· In Luke 1-2, he has three women prophesy: Anna, Elizabeth, Mary.
· We have already seen the passages in the Gospels where the women are portrayed as 'traveling disciples' (e.g. 8.1-4).
· He records the resurrection of Tabitha, a woman praised for her good works (9.36-42)
· Mary, mother of John Mark, hosts a church at her house (12.12-17)
· Lydia is the first convert in Macedonia, and Paul establishes his base of operations in her home (16.11-15)
· Priscilla, along with her husband, disciples the prominent Apollos (18.26)
· Luke points out that Philip has four daughters who were prophets (21.9).
Luke was probably influence by Joel 2 (Acts 2) 'sons and daughters' prophecying and Isiah 40 - 66 in particular 43:6-7, 49:22, and 60:4.
In Matthew we see women used to portray attitudes of true discipleship in contrast to Jesus’ male disciples.
· In chapter 9, we have a "Pairing": the story of the Woman with the Hemorrhage juxtaposed to that of the Raising of Jairus' Daughter. Jairus is the socially-acceptable ruler, approaching publicly. The Woman is a social outcast, due to her long-standing disease, and approaches privately. But notice that they BOTH receive the desired healing, but ONLY the woman is commended publicly by Jesus, and ONLY the woman's inner thought patterns are revealed to the reader. Jesus' public commendation establishes her as a role model alongside other examples of active faith (e.g. 8.10; 9.2).
· The story of the Canaanite woman--a social and cultic 'outsider'--is also set up as a foil. This foreign woman calls Jesus "Son of David"--an acknowledgment of His messianic authority. But, Chouinard points out: Such an insight in the context of Matthew 15 is clearly intended as a foil against which are heightened the "blindness of Israel's leaders" (15:14, 24; see 2:1-4), and the lack of perception among the disciples (15:16ff). (WS:EWEC:440)
· In the all-important Passion Narratives, women again play a decisive role in modeling the elements of true discipleship.
· The woman who anoints Jesus for His coming burial (26.6-13), is contrasted with the disciples: "While the disciples struggle with the reality of Jesus' imminent passion, this women is portrayed as understanding the necessity of the passion and responding accordingly." (WS:EWEC:441).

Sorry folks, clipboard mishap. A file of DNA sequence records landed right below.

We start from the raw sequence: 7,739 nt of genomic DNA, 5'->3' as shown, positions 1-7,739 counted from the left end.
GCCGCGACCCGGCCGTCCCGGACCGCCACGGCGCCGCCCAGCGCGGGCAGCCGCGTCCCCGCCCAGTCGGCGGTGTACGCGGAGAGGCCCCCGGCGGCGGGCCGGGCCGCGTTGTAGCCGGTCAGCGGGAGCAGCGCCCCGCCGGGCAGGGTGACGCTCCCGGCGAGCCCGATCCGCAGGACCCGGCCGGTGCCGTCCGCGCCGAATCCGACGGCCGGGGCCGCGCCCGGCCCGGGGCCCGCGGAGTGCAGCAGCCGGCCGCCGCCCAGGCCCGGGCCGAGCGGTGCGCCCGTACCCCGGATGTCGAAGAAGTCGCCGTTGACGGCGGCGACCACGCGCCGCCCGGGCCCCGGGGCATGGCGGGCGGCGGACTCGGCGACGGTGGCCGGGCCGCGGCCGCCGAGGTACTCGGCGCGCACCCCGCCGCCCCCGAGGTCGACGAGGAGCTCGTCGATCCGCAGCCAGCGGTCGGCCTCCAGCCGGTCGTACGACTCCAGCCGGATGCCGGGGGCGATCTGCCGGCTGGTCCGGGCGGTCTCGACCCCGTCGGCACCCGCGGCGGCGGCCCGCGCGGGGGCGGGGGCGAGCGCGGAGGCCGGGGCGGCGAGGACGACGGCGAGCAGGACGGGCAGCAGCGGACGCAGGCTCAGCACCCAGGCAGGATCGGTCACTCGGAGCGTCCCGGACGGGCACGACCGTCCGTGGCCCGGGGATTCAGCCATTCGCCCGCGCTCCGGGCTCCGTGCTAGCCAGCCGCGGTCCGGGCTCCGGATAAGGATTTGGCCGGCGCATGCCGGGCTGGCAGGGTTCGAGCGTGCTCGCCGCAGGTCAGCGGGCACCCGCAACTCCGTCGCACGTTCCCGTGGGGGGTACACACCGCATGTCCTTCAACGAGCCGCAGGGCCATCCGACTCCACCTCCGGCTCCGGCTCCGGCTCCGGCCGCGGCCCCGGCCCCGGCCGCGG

· In the final scenes of the story, women assume a role that should have been played by the disciples. They were present at the Cross (27.55, vs. The fled-disciples), present at the burial (27.61), and the first to learn of the resurrection (28.1-7).
· Women were Prophets (Acts 21.8-9):
C) Women and Paul
· Paul considered Priscilla, the wife of Aquilla a "fellow-worker" (Rom 16.3)
· They were persecuted equally. (Acts 8.3)
· Lydia who was the patron for the church at Philippi (Acts 16:14-15, 40), and Priskilla who with her husband was a significant figure in Corinth and Ephesus (Acts 18:2-3, 26). The author made it a point to note women of substance. The same pattern is present in the Pauls letters. Paul called Phoebe a "benefactor" of the church in Cenchreae (Rom. 16:2). Apphia presided with two others as leaders of a house church in Colossae (Philem. 2). Nympha in Laodicea, Lydia in Thyatira, and Phoebe at Cenchreae supervised the congregations that met in their homes (Col. 4:15; Acts 16:15; Rom. 16:1)"
· Although the NIV doesn’t think so but many translations think Junia(s) in Romans 16:7 is a female aposrle. It wasn’t until the 1200’s that people thought this must be wrong
· Women were Deacons: In Rom 16.1-2, the female Phoebe is called by the MASCULINE form of 'deacon'--strongly suggesting that it is the technical term of the office of deacon.
Clement of Alexandria wrote about women deacons The Council of Chalcedon specified that "henceforth a deaconess must be at least forty and unmarried" (ROC:108)
Pliny the Younger, in his correspondence to Trajan, reported that he had tortured two young Christian women "who were called deacons" (Epistle 10.96.8).
Origen argued on the basis of Rom 16 that the EXISTING institution of women deacons should be continued. (commentary on Romans).
· Women were Paul's "co-workers" (synergos) and "hard-workers" (kopion)
They assisted in composing letters (Rom 16:22; I Thess 1:1), carried apostolic messages to local churches (1 Cor 4.17; 16:10-11), sought to encourage the believers on Paul's behalf (1 Thess 3:2), reported to Paul the status of congregations under his care (1 Thess 3:6) and even occasionally hosted house churches (1 Cor 16:19)...In view of this wide range of ministry, it would be ludicrous to deny that Paul's coworkers possessed authority in the churches (1 Cor 16:17-18)...a role which included the task of admonition (1 Thess 5:12)...Paul spoke readily of women, as well as men, as his coworkers.
These semi-titles are used of: Euodia (Phil 4.3) Syntyche (Phil 4.3) Priscilla (Rom 16.3) Mary (Rom 16.6) Tryphena (Rom 16.12) Tryphosa (Rom 16.12) Persis (Rom 16.12)
In fact there is not a single title of leadership mentioned in the NT that is not ascribed to a female sometime within the first 3 centuries of the Church's life--as evidenced by literary and/or archeological data.
a) So what does the history mean